A Blog by Carnegie Learning
Here are some strategies to help your students stop identifying themselves as "bad at math."
Michelle Russell recently wrote an article for MiddleWeb called "When 'Math Hate' Curbs Your Teacher Enthusiasm." In it, she addresses the toll it can take on a math teacher to feel that their students "hate" math and are not engaged in what she's trying to teach them. She writes, "The negativity doesn’t stop with students either. Many times when calling home to a parent, I hear exactly the same thing. And sadly, even when talking to other teachers it’s not uncommon to hear 'math bashing.'"
It's tragic that so many people—children and adults alike—feel comfortable identifying themselves as "bad at math."
She offers some good advice for teachers to overcome these kinds of negative attitudes towards math, including:
"See past what the students are saying and understand why they are saying it. I think a lot of students say they don’t like math because they are struggling..."
"Attend professional development that you personally find exciting, interesting, and worthwhile. Recently, I was lucky enough to be able to attend a three-day professional development experience with other math teachers. I left feeling re-energized and excited after spending so much quality time with other teachers who absolutely get it."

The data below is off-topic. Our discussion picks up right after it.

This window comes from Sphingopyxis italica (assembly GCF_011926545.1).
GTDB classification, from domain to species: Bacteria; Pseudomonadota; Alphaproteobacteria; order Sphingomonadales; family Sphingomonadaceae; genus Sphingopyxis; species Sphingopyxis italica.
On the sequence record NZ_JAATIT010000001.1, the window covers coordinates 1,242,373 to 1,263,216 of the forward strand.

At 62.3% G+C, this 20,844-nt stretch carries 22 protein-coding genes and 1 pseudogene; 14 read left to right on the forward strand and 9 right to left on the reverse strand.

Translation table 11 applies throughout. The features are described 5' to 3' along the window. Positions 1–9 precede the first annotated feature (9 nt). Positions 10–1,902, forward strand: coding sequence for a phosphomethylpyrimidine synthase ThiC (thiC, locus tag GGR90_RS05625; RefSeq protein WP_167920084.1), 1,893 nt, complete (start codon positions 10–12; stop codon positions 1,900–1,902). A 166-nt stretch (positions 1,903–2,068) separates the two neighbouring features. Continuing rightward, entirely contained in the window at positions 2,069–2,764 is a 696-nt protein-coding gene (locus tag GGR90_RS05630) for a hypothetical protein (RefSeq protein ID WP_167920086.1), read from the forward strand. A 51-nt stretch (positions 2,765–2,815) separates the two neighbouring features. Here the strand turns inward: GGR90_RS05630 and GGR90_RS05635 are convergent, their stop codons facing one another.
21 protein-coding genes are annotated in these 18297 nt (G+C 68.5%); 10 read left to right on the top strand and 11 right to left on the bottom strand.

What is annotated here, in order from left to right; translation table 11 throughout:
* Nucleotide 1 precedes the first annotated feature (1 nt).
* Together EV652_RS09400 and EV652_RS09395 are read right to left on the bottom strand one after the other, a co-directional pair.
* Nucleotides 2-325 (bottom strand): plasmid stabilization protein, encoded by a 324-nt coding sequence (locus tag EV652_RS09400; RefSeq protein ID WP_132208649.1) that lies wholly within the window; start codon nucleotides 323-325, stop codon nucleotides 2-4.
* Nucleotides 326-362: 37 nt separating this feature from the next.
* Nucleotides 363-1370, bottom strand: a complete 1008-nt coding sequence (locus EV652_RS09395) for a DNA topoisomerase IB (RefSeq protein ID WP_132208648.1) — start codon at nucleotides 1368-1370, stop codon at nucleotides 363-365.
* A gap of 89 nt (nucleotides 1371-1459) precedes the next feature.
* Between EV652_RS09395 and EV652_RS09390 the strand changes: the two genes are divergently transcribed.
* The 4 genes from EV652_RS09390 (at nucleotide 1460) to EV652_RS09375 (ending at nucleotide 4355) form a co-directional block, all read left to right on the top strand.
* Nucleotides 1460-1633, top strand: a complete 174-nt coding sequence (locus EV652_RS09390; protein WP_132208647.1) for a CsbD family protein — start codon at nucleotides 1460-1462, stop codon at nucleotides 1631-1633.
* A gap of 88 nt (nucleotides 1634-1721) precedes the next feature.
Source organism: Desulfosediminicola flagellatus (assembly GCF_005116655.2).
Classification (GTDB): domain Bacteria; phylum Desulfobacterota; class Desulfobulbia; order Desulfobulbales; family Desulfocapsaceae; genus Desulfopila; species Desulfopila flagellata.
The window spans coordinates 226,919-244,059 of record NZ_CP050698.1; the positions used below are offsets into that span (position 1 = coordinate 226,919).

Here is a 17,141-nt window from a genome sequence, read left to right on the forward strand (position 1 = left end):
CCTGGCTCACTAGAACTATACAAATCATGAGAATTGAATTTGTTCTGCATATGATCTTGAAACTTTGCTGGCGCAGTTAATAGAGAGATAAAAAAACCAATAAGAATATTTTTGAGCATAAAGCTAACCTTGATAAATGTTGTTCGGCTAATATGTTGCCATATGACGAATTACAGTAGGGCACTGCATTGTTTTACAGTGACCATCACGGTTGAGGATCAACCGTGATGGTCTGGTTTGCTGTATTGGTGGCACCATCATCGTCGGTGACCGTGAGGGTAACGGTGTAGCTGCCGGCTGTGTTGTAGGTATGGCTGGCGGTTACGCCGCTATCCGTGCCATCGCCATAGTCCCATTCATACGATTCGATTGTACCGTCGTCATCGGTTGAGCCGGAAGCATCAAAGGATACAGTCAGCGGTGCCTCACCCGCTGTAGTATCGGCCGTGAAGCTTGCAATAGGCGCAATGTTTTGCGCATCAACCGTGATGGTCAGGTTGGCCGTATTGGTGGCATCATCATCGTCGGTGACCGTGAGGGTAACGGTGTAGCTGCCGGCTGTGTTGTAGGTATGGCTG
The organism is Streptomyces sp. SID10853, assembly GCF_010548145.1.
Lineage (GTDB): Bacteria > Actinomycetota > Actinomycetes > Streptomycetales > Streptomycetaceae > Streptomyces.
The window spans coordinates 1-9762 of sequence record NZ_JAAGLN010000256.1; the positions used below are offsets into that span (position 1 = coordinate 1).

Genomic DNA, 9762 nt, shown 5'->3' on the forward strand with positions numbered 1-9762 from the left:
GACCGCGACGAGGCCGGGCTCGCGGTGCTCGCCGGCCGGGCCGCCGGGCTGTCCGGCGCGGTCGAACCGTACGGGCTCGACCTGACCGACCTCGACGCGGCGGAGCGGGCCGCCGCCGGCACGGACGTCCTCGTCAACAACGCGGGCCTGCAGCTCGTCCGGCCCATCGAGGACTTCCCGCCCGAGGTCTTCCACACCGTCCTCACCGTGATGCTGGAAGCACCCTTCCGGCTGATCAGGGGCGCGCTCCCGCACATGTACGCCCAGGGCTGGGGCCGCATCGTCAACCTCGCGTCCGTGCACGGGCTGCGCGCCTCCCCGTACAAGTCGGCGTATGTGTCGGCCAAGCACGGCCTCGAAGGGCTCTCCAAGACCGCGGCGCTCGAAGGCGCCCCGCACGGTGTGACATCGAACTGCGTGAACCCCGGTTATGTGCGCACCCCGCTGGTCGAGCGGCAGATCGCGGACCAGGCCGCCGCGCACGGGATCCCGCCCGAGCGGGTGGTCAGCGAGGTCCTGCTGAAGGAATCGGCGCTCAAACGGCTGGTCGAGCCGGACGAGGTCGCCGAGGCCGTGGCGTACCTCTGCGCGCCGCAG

We’ve got some additional strategies to share for getting your students beyond 'math hate.'
We hope this helps. Now go forth and spread that math love far and wide!
Carnegie Learning is a transformational math education company focused on delivering better math learning to all teachers and students. Through research-proven software, textbooks, and professional development and data analysis services, Carnegie Learning is helping students to succeed in math as a gateway to graduation, college, and the 21st century workforce. Carnegie Learning, headquartered in downtown Pittsburgh, is the sole source provider of MATHia® Software for students in grades 6–12 and Mika™ Software for college students in need of developmental math support.Explore more related to this author
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